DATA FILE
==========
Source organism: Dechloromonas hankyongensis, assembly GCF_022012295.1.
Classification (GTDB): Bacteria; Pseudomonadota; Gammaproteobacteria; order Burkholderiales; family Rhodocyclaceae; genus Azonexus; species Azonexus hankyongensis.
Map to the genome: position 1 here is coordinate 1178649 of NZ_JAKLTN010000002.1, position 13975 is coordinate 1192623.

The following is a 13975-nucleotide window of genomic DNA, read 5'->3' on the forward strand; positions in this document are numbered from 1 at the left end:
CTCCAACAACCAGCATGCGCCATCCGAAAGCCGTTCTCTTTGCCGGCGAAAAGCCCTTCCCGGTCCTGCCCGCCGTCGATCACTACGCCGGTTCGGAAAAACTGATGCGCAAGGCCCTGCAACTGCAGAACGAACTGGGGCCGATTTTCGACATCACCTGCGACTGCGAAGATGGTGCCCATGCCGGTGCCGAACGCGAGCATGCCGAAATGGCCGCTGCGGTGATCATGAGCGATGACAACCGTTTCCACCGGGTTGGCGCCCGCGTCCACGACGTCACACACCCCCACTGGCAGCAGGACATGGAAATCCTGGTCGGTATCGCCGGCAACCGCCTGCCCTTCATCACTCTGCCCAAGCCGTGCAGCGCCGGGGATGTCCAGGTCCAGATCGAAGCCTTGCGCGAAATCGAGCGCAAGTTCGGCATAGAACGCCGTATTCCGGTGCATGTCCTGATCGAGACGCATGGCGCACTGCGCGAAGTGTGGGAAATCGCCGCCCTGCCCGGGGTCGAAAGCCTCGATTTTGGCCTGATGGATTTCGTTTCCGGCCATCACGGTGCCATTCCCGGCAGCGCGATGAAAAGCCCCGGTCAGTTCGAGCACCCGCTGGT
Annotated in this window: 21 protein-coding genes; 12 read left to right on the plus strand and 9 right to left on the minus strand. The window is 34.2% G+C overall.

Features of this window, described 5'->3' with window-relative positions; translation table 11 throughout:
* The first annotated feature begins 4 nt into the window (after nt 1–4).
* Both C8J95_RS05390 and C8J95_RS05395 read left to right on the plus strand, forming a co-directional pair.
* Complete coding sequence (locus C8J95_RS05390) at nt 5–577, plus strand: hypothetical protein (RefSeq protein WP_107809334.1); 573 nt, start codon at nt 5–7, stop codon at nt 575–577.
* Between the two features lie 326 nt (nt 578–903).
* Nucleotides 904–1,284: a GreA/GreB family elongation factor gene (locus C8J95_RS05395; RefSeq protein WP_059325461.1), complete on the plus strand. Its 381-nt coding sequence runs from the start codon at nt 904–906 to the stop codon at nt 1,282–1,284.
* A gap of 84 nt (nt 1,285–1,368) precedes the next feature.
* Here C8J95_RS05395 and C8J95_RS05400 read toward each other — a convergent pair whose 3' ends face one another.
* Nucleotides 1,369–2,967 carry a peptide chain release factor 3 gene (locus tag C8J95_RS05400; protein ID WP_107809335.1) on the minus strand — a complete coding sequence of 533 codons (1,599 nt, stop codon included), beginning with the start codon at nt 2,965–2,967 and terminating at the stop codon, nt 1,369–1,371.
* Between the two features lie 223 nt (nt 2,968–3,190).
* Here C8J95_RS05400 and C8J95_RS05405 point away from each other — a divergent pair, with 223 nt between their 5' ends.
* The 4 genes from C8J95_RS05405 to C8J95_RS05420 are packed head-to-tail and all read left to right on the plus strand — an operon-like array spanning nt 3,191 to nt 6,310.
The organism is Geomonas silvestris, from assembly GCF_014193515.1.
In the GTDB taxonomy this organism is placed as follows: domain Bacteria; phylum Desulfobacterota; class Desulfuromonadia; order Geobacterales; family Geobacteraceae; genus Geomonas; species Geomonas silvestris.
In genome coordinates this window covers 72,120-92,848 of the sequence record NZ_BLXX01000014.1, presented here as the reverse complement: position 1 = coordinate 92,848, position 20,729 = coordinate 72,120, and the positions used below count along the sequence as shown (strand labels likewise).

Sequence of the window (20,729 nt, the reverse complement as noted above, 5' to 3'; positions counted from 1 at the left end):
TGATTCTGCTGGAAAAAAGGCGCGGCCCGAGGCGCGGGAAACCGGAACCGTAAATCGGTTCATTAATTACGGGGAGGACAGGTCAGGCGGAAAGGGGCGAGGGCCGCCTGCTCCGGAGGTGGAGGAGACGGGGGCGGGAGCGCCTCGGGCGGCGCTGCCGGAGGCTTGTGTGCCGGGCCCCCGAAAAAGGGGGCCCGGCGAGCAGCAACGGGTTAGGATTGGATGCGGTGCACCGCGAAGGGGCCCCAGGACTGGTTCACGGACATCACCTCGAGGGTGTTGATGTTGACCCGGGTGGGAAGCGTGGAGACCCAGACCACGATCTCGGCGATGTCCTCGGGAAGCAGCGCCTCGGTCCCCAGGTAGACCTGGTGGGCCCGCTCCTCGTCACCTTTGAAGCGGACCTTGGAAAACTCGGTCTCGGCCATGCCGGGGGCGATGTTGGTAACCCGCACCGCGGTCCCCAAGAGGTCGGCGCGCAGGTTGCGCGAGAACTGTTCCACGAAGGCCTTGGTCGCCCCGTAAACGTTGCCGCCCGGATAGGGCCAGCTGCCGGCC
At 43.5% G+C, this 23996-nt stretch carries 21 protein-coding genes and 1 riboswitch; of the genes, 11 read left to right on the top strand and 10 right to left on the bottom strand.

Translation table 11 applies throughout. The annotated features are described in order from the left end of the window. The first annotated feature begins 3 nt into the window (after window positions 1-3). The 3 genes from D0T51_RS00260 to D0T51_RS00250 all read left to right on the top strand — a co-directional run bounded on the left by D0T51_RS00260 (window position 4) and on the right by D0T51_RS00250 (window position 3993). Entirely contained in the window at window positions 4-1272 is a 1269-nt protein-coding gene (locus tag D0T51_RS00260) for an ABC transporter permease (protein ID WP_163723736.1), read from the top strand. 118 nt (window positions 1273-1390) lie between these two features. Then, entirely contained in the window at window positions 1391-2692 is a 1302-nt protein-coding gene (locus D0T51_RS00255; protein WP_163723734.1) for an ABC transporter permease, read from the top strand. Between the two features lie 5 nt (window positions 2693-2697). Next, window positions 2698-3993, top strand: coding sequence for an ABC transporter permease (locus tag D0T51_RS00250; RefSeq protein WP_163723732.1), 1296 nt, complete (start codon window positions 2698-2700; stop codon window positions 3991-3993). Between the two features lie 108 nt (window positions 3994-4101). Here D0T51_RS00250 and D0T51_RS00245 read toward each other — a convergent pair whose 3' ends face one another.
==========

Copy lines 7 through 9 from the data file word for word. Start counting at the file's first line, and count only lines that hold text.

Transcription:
Features of this window, described 5'->3' with window-relative positions; translation table 11 throughout:
* The first annotated feature begins 4 nt into the window (after nt 1–4).
* Both C8J95_RS05390 and C8J95_RS05395 read left to right on the plus strand, forming a co-directional pair.